Places Shaped by Colorado's Railroads

September 11, 2023

Hough Building, Lake City 2021

Rose Lime Kiln, Hinsdale County 2022

D&RG Depot, Westcliffe 2023

Como Hotel and Depot 2022

Midland Depot, Divide 2023

D&NO Section House, Elizabeth 2023

Englewood Depot 2023


If you were to superimpose a map of the Denver and Rio Grande Railroads onto the ARCGIS map showing the properties supported by the Colorado Historical Foundation Easement Program, a pattern quickly emerges. In fact, many towns, unique, historic buildings and sites would not have existed without the construction of the railroads through Colorado, be it the Denver & Rio Grande (D&RG) Railroad, the Denver and New Orleans (D&NO) Railroad, the Atchison, Topeka, and the Santa Fe, the Denver South Park and Pacific Railroad, or the Colorado Midland Railway. From Denver to Pueblo, Lake City to Westcliffe, structures often appeared, seemingly (and sometimes literally) overnight, due to the booming nature of the mining industry and the railroads that served it. Many Foundation-supported properties have strong ties (pun intended) to the railroad industry, and The Colorado Historical Foundation preserves the history of Colorado’s industries through its conservation easement program.

It is hard to overstate how railroads transformed American life and landscape in the mid to late 1800s. The time it took for long distance travel was drastically shortened, housing was made possible in more remote locations, and freight could be transported along far distances. The east coast had rail for decades, yet it was not until the later half of the nineteenth century that rail appeared in Colorado, when the mining industry boomed. Entrepreneurs built factories and mills in order to support the railroads: as an example, Pueblo was the home of the Colorado Fuel and Iron Company, which mined coal in Southern Colorado and had a steel mill in Pueblo [1].  The grounds of the Mission Revival adobe Colorado Fuel & Iron Office Complex (pictured at top) today hosts the Steelworks Center of the West. There, you can see how CF&I practiced “welfare capitalism,” as evidenced by the medical center on the campus which served both workers and their families [2].

Towns deep in the Colorado mountains grew seemingly overnight to meet the needs of miners and merchants, and companies built railroads to suit and serve those needs. Lake City, a remote town in the San Juan mountains, is an excellent example - the town built out rapidly, including the beautiful red brick Hough Building, which is protected by a Foundation conservation easement. The rail spur to Lake City from Sapinero, completed in 1889, allowed continuous access until the advent of the automobile and dwindling mining returns rendered the line obsolete [3]. The Rose Lime Kiln, another Foundation easement, twelve miles outside of Lake City on the Alpine Loop Scenic Byway, encapsulates the boom-and-bust cycle of the mining industry. Its purpose was to extract lime for brick mortar to meet growing local housing demands. George Lee, the builder of the kiln, abandoned the operation after a year when the region was hit hard by economic depression [4].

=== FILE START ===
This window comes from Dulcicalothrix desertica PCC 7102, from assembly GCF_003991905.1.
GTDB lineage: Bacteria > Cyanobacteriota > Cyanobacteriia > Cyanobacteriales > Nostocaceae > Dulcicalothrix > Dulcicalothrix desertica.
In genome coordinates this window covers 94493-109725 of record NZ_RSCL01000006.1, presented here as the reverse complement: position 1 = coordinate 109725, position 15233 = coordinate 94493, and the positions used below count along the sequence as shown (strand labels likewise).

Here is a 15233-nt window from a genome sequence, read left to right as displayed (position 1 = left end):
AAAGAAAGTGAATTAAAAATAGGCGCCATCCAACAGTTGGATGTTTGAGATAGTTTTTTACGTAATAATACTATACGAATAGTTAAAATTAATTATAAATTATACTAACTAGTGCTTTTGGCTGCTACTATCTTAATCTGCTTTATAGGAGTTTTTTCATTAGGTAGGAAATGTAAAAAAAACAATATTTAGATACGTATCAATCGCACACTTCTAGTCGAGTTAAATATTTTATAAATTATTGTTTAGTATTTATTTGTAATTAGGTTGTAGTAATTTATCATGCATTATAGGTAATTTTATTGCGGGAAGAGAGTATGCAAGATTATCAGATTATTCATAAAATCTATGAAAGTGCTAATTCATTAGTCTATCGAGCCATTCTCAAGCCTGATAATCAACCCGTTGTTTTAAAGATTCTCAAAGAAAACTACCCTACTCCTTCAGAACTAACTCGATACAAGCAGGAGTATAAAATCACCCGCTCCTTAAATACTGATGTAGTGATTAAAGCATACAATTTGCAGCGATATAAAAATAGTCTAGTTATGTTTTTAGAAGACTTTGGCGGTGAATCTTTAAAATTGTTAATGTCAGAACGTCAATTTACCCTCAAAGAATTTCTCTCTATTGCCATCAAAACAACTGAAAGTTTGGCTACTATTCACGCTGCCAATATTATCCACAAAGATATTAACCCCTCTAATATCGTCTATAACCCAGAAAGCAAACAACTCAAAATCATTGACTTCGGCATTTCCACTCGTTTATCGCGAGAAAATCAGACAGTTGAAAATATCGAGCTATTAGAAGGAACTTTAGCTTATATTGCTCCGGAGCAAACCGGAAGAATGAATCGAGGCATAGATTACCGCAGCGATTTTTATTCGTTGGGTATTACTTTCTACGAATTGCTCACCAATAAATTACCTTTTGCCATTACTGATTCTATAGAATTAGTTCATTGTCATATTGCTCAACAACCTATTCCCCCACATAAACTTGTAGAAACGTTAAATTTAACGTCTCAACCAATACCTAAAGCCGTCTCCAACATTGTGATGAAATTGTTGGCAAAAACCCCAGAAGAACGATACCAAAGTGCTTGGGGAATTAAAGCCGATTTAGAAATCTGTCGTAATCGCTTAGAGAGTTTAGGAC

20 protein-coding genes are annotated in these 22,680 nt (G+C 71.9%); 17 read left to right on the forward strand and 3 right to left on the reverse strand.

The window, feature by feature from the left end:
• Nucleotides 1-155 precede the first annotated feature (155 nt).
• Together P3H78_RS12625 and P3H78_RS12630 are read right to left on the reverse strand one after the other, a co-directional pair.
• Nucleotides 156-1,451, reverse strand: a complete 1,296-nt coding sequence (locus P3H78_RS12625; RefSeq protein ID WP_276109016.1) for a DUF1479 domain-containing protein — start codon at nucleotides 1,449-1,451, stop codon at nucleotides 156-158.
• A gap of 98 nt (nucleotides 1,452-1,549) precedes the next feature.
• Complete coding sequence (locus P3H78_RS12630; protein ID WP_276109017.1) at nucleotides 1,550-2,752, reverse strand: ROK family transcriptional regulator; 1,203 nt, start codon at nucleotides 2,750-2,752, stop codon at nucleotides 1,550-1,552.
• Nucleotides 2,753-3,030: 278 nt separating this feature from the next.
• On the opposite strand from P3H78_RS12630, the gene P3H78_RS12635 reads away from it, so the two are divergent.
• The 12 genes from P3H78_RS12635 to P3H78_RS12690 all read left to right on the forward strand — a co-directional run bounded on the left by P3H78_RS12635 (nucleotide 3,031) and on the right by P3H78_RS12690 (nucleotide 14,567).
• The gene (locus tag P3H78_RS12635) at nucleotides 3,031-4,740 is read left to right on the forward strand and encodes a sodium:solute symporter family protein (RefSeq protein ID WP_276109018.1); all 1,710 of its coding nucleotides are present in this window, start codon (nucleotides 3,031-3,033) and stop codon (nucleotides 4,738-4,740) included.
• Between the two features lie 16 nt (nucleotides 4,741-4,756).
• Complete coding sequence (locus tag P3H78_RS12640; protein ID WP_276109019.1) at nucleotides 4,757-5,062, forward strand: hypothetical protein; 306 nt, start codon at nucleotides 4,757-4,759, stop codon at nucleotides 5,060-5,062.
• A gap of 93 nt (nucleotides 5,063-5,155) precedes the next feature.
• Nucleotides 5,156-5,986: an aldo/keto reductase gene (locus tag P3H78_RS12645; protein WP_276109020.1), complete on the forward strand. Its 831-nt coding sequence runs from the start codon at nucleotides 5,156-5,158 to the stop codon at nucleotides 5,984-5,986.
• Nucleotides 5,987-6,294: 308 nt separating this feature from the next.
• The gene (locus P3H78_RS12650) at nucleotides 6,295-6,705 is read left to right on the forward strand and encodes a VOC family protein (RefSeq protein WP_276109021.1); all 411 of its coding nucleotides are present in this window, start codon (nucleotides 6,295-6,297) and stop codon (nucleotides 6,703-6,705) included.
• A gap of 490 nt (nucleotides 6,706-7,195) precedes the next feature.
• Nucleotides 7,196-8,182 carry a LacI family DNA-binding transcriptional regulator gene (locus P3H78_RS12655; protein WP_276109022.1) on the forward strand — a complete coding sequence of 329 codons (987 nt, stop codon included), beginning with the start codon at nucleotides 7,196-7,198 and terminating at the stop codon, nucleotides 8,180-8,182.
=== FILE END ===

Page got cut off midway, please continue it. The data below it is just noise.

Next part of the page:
Several railroad companies made their way into Colorado to strike gold, literally and metaphorically. The Colorado Historical Foundation has many properties that reflect this varied heritage. Gen. William Jackson Palmer, founder of Colorado Springs and owner and co-founder of Denver and Rio Grande Railroad, chose to use narrow gauge rail instead of standard gauge, and by 1871, distant towns felt closer [5]. The Craftsmen style D&RG Railroad Depot in Westcliffe helped cement the importance of Westcliffe as a hub to access the Wet Mountain Valley. Another railway company, founded by former Colorado governor John Evans, the Denver, South Park and Pacific, created a roundhouse in Como, Colorado, serving the narrow gauge railroad needs of central Colorado. The Foundation holds easements on the nearby Como Hotel and Depot.

The first standard gauge railroad into the Rockies was created by the Colorado Midland Railway in 1886 [6]. Rising into Ute Pass from Colorado Springs, the railroad stopped in Divide, where the depot can be seen today off of US Highway 24. The dark reddish-brown paint on the Midland Depot at Divide is a picturesque reminder of the gold rush days, having served the booming mining needs of Victor and Cripple Creek. The Denver and New Orleans Railroad, also spearheaded by John Evans, originally intended to create a railroad to the Gulf of Mexico, later to Fort Worth, Texas. Evidence of this decades-long venture, beset with flooding and economic depression, is best shown at the clapboard-style D&NO Section House in Elizabeth [7]. Another railroad company, the Atchison, Topeka, and the Santa Fe, built a beautiful mission revival Englewood Depot, which now houses a non-profit letterpress museum and workshop.

The Colorado Historical Foundation is honored to help support the preservation of these key locations to Colorado’s railroading heritage through conservation easements.

Holly Taylor, based in Colorado Springs, completed an internship at the Colorado Historical Foundation in the summer months of 2023. She helped the Foundation document conditions of its southern Colorado conservation easement sites and took the opportunity to research history associated with these sites. Taylor is a PhD candidate at the University of Colorado Boulder, studying early American History.